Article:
In many companies in Sweden, t-shirts and sneakers are acceptable office attire, workers are less likely to put in long hours than elsewhere in the world and it’s not unusual to see a chief executive stacking the dishwasher.
Yet while the nation’s famously flat business culture flaunts an image of openness and accessibility—and is one of the reasons why it’s frequently ranked among the best destinations for expats—building a network in Sweden is often a major hurdle for newcomers.
As a foreign person, it’s very difficult to break through and establish your own network quickly
Small talk is typically kept to a minimum in the Nordic nation, which was named the worst place in the world for foreigners seeking to strike up new friendships in HSBC’s Expat Explorer survey. Sweden has also been dubbed one of the toughest places for foreigners seeking a long-term partner. Even scoring flatmates can be tricky, since the country has a higher proportion of single-person properties than almost anywhere else in the EU.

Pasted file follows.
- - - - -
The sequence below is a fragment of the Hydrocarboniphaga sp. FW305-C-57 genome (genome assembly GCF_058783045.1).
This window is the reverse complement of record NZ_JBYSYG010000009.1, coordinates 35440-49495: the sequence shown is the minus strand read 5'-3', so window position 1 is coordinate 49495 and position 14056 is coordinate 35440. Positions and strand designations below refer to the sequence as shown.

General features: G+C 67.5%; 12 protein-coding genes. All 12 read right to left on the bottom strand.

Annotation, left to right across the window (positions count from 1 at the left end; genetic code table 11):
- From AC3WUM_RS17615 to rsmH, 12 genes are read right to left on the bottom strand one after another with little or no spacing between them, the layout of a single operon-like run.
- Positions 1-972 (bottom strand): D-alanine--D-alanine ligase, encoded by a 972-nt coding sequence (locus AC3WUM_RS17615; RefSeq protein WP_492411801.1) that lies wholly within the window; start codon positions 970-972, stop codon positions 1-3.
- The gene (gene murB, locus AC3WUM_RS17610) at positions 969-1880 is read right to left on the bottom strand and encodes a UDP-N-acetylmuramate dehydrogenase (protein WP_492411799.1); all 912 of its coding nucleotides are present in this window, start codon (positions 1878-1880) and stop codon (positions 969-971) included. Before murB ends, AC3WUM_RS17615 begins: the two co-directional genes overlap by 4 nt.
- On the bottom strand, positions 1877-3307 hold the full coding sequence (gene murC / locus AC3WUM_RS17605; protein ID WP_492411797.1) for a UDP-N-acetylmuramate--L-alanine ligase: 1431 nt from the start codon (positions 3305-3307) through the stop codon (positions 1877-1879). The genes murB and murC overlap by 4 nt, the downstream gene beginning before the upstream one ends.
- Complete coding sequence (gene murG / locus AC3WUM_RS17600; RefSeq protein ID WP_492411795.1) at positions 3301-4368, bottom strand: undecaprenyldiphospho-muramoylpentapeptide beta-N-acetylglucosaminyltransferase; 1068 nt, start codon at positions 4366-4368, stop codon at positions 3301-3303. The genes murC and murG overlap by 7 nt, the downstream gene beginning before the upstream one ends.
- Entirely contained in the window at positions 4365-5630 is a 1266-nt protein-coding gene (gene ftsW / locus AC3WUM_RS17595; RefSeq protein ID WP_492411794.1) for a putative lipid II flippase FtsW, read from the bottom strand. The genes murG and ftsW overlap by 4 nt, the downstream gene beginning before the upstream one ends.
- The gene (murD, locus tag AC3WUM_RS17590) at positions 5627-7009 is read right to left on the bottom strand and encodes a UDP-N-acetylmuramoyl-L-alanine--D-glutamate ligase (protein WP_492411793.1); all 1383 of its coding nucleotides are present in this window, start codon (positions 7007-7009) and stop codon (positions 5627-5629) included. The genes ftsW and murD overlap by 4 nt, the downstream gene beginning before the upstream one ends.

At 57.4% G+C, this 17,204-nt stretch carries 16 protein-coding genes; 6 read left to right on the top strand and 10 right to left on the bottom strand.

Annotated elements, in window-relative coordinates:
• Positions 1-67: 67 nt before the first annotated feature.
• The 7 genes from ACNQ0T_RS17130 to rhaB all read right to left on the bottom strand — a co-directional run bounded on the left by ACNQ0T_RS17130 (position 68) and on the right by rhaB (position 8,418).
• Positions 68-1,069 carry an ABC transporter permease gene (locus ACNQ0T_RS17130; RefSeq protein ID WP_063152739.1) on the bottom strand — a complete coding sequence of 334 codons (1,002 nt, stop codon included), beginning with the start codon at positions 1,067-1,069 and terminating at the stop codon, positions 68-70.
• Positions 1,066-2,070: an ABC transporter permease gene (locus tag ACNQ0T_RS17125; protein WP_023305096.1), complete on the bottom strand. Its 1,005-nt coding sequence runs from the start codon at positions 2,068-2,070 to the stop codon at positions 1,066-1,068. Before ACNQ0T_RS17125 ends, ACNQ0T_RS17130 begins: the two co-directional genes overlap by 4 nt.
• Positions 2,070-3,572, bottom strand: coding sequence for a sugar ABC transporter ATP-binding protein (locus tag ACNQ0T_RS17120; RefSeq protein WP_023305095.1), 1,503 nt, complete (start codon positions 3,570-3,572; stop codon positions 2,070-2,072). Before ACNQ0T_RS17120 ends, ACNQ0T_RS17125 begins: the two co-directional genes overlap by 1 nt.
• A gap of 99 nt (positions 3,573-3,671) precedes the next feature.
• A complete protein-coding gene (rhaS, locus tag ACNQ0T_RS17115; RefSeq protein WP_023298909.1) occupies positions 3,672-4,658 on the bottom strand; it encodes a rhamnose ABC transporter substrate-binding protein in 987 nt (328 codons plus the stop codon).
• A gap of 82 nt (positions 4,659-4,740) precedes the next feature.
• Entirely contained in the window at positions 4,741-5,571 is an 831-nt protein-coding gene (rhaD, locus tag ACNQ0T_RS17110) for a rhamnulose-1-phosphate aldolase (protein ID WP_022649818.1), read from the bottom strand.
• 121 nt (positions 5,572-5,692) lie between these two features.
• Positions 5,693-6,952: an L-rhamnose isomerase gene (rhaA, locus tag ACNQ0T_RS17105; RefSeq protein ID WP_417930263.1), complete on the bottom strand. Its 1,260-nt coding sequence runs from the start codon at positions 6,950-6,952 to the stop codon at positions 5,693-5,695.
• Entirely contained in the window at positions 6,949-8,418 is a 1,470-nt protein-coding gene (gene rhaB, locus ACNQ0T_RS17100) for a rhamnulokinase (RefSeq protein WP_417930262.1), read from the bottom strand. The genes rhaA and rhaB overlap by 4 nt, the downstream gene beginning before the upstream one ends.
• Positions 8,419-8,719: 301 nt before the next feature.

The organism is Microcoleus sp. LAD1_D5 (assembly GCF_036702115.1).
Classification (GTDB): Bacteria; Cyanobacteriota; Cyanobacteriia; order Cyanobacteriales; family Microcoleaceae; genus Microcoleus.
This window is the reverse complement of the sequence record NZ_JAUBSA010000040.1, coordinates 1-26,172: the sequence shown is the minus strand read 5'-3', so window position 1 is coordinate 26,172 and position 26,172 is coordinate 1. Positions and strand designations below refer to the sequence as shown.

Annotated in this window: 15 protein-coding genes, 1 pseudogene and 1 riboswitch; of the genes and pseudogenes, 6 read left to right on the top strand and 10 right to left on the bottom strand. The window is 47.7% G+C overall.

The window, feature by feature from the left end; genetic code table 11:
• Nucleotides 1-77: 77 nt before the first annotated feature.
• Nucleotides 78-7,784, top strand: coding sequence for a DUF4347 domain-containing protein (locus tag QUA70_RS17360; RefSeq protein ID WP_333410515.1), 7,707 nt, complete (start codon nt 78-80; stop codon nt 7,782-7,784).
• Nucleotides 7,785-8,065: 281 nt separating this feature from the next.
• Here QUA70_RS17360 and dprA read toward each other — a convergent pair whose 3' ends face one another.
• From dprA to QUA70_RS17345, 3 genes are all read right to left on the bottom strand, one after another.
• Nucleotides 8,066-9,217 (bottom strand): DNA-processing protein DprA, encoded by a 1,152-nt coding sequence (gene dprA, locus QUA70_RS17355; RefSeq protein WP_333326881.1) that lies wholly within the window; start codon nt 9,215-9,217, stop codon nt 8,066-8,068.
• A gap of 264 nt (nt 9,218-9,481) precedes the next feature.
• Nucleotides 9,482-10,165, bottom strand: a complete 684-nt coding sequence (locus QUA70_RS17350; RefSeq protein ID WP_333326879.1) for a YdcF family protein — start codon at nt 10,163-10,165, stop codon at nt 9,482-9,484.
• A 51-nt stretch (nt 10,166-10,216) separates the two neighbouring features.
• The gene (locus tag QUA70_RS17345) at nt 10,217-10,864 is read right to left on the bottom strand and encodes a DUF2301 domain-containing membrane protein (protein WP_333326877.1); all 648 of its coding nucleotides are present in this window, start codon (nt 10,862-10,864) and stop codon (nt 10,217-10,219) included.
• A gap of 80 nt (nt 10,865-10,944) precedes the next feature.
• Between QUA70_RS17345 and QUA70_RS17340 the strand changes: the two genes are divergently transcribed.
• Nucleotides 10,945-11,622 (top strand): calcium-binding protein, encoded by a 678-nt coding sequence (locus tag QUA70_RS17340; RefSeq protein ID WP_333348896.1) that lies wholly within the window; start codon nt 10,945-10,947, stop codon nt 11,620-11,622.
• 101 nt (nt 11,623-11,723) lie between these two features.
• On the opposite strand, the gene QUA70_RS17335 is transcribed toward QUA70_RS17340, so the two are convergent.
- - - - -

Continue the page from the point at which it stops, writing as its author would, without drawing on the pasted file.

“It’s very difficult to break through and establish your own network quickly,” says Sophia Skinbjerg, an Australian-Danish marketeer based in Stockholm (Credit: Sophia Skinbjerg)
“Swedish culture isn’t exactly known for its extroversion and mingling,” says Sophia Skinbjerg, a 25-year-old Australian-Danish marketeer, who is based in Stockholm.
“Connections, whether personal or professional, are often fostered from a very young age. So as a foreign person, it’s very difficult to break through and establish your own network quickly.”